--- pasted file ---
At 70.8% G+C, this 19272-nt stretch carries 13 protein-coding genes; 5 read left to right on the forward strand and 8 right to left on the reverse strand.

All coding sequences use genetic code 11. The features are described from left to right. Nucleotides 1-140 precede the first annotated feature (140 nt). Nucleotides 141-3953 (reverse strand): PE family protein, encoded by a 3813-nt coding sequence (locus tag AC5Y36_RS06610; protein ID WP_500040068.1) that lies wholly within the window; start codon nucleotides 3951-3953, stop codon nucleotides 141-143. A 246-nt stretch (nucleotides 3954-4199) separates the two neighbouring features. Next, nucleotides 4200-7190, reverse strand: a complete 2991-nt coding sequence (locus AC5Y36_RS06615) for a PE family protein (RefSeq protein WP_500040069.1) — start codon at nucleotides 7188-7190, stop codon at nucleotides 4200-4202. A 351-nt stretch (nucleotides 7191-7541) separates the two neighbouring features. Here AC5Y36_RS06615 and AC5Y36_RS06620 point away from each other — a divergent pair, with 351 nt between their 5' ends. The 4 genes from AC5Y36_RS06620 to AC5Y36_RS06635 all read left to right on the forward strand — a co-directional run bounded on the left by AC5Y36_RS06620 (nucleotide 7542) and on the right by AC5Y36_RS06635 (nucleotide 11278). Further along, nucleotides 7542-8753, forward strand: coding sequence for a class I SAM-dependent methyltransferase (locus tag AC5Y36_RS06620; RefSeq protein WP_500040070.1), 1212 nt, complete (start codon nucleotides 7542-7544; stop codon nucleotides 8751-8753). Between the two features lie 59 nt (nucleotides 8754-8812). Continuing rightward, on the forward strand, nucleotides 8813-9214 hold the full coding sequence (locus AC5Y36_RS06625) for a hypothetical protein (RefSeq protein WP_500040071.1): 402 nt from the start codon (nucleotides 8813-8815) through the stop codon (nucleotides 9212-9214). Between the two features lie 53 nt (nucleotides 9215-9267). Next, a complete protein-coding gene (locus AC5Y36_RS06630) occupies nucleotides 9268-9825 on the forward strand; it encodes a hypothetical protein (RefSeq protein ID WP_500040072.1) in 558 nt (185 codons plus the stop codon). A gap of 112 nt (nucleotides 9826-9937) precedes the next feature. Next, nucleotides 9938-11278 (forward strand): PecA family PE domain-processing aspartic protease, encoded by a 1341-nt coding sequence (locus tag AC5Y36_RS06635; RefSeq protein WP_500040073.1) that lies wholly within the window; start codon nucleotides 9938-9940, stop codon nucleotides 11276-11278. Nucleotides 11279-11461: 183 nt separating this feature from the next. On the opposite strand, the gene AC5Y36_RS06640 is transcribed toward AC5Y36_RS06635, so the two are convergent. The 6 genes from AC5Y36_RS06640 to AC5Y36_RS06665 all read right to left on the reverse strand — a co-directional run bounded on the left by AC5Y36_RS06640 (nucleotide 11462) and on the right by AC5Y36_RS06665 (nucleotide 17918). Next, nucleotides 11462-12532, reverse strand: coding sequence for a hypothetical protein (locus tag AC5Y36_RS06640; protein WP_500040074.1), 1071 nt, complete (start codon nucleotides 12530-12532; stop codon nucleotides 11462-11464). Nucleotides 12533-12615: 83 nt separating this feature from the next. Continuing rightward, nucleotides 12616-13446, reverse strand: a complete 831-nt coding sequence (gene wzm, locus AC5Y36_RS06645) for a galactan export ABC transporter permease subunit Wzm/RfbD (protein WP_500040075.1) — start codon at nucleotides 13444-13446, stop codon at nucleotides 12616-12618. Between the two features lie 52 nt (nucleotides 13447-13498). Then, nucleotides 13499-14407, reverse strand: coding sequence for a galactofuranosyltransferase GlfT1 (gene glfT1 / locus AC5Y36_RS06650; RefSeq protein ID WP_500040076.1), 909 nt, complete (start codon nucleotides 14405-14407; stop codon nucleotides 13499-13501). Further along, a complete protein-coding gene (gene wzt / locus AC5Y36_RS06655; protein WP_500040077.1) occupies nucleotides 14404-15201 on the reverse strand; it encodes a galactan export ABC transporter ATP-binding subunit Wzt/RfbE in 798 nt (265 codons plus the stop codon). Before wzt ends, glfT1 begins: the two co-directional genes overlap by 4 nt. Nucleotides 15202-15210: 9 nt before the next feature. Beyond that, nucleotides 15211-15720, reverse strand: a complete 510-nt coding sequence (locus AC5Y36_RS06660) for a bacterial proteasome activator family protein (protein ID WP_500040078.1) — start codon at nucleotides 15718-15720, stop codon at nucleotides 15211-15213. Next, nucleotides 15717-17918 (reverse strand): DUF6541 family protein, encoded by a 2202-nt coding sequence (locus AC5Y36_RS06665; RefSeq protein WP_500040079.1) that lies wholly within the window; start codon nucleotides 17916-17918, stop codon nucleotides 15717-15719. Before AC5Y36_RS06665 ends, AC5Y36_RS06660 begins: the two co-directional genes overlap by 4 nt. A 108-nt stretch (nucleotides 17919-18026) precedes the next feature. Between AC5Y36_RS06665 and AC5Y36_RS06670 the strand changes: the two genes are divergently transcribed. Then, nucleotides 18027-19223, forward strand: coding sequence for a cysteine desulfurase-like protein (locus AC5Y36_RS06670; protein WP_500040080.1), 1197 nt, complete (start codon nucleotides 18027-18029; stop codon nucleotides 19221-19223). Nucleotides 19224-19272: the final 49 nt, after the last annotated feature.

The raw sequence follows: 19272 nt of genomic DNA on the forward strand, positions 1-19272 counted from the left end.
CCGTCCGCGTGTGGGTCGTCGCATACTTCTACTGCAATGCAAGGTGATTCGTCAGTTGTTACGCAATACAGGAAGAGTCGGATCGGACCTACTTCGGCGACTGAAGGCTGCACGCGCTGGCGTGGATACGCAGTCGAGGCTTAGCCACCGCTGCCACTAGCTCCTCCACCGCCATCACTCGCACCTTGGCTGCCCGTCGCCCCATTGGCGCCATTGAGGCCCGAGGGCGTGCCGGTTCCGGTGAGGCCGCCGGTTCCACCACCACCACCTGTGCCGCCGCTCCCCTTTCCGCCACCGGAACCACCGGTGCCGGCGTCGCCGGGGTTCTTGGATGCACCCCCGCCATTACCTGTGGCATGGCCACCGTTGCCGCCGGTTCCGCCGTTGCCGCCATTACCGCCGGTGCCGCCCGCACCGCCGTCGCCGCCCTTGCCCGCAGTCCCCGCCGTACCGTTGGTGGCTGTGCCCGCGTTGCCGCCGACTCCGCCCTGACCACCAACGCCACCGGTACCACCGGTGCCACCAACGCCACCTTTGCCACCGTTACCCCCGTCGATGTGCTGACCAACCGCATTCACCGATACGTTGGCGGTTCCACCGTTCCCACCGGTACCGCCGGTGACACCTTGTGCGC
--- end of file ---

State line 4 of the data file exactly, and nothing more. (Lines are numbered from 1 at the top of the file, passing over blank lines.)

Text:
CCGTCCGCGTGTGGGTCGTCGCATACTTCTACTGCAATGCAAGGTGATTCGTCAGTTGTTACGCAATACAGGAAGAGTCGGATCGGACCTACTTCGGCGACTGAAGGCTGCACGCGCTGGCGTGGATACGCAGTCGAGGCTTAGCCACCGCTGCCACTAGCTCCTCCACCGCCATCACTCGCACCTTGGCTGCCCGTCGCCCCATTGGCGCCATTGAGGCCCGAGGGCGTGCCGGTTCCGGTGAGGCCGCCGGTTCCACCACCACCACCTGTGCCGCCGCTCCCCTTTCCGCCACCGGAACCACCGGTGCCGGCGTCGCCGGGGTTCTTGGATGCACCCCCGCCATTACCTGTGGCATGGCCACCGTTGCCGCCGGTTCCGCCGTTGCCGCCATTACCGCCGGTGCCGCCCGCACCGCCGTCGCCGCCCTTGCCCGCAGTCCCCGCCGTACCGTTGGTGGCTGTGCCCGCGTTGCCGCCGACTCCGCCCTGACCACCAACGCCACCGGTACCACCGGTGCCACCAACGCCACCTTTGCCACCGTTACCCCCGTCGATGTGCTGACCAACCGCATTCACCGATACGTTGGCGGTTCCACCGTTCCCACCGGTACCGCCGGTGACACCTTGTGCGC